Still, I’m wondering if Hillary’s graybeard, workaholic, no-time-for novels, approach to this political campaign will really win out in the end. America famously honors novels more in the breach than in reality. Real men—and Hillary in some ways has to prove that she’s man enough for the job—have no time for literary folderol. Obama’s depth and complexity run the risk of seeming, well, wimpy, something both Clinton and Edwards have keyed in on.
I’ll take a risk here and say that Obama can get away with it because he’s …black. Odd leap, I realize, but bear with me. In white America’s racial codes, black men are portrayed as hypermasculinized, all body and no mind. There’s a lot of scholarly material out there on the historical fears that white Americans have of black American masculinity (I’ve drawn on some of this and use it in my book on masculinity and religion in the Harlem renaissance—freely admitting that “book” is a hopeful word for the 400+ pages that now sit in my computer, just starting as we are to sniff around for a publisher). Obama’s literariness and his lyrical eloquence serve to humanize him for a white audience that, while improving, is not so very far removed from the appeals of Willie Horton ads. Henry Louis Gates, after all, has pointed out that historically blacks used literacy—the ability to read and write literature—to demonstrate their full humanity to white audiences. I don’t think it’s a great leap to say that Obama’s literary card softens residual white fears of a black male planet.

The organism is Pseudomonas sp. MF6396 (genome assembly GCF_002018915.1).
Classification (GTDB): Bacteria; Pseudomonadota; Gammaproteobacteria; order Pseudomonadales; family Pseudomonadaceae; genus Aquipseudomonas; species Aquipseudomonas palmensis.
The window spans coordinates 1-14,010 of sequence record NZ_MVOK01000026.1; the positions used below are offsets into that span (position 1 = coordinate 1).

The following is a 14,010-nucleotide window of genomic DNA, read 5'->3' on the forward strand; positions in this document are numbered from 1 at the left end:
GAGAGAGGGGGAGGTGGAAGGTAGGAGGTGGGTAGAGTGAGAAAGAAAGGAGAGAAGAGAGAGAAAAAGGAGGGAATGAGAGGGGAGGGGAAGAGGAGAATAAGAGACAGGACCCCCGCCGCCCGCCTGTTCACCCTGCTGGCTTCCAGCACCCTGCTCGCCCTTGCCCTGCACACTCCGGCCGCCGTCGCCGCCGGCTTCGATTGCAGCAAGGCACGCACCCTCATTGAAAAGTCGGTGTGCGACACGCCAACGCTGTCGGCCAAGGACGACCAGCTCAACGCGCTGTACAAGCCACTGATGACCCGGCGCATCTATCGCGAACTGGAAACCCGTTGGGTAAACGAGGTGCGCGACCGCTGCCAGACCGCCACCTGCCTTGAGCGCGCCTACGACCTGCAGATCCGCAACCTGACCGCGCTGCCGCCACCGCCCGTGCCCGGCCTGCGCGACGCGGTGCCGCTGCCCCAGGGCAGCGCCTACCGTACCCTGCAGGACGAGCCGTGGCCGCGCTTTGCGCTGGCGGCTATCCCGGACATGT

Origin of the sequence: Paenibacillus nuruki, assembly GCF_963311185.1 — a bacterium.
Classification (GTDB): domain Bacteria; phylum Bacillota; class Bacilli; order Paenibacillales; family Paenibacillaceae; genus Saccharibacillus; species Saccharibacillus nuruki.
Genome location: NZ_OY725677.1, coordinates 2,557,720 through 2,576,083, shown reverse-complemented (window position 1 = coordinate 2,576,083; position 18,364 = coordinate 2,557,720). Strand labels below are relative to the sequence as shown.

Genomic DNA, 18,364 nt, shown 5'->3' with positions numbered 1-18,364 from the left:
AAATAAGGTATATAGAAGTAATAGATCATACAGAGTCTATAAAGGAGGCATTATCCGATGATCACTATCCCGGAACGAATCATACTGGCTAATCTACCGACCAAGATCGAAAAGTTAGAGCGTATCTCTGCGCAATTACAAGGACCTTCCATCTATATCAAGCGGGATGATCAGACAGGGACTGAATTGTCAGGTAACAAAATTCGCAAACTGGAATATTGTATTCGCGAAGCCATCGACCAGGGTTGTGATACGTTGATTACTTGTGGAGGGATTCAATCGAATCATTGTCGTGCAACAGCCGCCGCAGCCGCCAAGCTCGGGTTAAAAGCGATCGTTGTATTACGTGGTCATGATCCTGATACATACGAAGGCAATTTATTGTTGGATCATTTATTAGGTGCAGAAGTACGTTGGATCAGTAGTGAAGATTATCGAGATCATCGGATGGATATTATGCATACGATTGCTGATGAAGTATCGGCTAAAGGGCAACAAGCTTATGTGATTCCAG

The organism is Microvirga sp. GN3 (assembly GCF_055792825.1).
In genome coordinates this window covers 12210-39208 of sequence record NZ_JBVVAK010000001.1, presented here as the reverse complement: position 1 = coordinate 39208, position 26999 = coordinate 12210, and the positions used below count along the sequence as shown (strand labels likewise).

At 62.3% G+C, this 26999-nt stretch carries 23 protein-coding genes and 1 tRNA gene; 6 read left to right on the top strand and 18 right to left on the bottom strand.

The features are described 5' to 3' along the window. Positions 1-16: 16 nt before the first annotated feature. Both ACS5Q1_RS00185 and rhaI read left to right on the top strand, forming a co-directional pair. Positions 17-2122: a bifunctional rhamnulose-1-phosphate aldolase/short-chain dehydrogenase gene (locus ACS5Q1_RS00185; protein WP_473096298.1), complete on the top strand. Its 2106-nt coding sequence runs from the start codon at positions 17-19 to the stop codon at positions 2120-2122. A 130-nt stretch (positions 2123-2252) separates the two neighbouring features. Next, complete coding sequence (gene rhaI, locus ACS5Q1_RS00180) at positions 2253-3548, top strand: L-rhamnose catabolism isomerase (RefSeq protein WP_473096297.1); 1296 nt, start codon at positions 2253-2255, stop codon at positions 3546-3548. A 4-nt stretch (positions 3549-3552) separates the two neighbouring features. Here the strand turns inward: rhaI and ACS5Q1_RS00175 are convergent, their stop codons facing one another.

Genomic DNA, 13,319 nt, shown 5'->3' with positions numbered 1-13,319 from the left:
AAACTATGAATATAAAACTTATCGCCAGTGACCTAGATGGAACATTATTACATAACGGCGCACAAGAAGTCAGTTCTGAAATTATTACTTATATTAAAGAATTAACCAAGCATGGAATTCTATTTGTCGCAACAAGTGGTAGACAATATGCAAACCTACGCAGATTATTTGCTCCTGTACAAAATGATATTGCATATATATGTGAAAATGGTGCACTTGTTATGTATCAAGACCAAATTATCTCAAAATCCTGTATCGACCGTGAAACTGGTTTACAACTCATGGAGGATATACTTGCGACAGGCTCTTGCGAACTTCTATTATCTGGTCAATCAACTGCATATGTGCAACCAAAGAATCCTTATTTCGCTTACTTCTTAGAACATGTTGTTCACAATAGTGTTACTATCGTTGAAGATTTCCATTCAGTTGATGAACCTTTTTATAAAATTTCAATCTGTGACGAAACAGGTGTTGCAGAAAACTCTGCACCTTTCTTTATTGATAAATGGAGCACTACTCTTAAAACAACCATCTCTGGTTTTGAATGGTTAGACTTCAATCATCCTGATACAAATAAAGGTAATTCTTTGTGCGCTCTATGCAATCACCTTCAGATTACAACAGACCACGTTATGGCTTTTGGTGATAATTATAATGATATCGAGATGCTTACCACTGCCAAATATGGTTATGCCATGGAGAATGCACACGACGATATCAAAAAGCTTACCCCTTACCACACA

Obama’s poetry, his admirably diverse literary interests, serve the purposes of showing him once again as a uniter, someone who brings all things together. He brings black and white together. He brings Herman Melville and Marilynne Robinson and Toni Morrison and Shakespeare together. He brings male and female together. He brings his hard political and his soft literary sides together.
Obama’s literariness strikes me as genuine and authentic—though I realize that in this day and age even authenticity is pre-packaged. His literariness quite clearly matches and even enhances his political imaginary. Obama’s literary “softness,” deadly to men like John Kerry and John Edwards–and perhaps deadly, too, for political women like Hillary Clinton–plays to the idea that he can be all things.
He is large. He contains multitudes.
He too sings America.
Side note: I’ve added Liz Laribee’s blog, peaceamillion, to my blogroll. Liz is one of the funniest, and best, young writers that I know. Of course, I don’t know that many young writers. Sorry, Liz. The truth will out. No seriously. Everyone should go delight in Lizworld.